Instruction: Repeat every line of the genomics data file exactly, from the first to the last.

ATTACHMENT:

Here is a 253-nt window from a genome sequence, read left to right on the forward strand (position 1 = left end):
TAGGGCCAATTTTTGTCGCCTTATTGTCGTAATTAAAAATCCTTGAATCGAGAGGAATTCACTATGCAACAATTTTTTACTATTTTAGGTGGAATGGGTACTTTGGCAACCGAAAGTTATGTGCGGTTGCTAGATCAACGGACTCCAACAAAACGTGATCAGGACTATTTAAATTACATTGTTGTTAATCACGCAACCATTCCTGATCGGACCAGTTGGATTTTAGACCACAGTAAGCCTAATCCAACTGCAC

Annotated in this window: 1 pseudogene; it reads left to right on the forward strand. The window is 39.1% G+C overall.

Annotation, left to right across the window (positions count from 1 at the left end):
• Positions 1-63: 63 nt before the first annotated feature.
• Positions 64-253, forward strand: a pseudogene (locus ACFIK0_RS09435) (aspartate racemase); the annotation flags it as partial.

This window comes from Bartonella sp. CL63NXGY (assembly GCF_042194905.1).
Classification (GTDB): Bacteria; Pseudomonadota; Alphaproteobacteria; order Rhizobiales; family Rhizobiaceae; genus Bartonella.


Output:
Here is a 253-nt window from a genome sequence, read left to right on the forward strand (position 1 = left end):
TAGGGCCAATTTTTGTCGCCTTATTGTCGTAATTAAAAATCCTTGAATCGAGAGGAATTCACTATGCAACAATTTTTTACTATTTTAGGTGGAATGGGTACTTTGGCAACCGAAAGTTATGTGCGGTTGCTAGATCAACGGACTCCAACAAAACGTGATCAGGACTATTTAAATTACATTGTTGTTAATCACGCAACCATTCCTGATCGGACCAGTTGGATTTTAGACCACAGTAAGCCTAATCCAACTGCAC

Annotated in this window: 1 pseudogene; it reads left to right on the forward strand. The window is 39.1% G+C overall.

Annotation, left to right across the window (positions count from 1 at the left end):
• Positions 1-63: 63 nt before the first annotated feature.
• Positions 64-253, forward strand: a pseudogene (locus ACFIK0_RS09435) (aspartate racemase); the annotation flags it as partial.

This window comes from Bartonella sp. CL63NXGY (assembly GCF_042194905.1).
Classification (GTDB): Bacteria; Pseudomonadota; Alphaproteobacteria; order Rhizobiales; family Rhizobiaceae; genus Bartonella.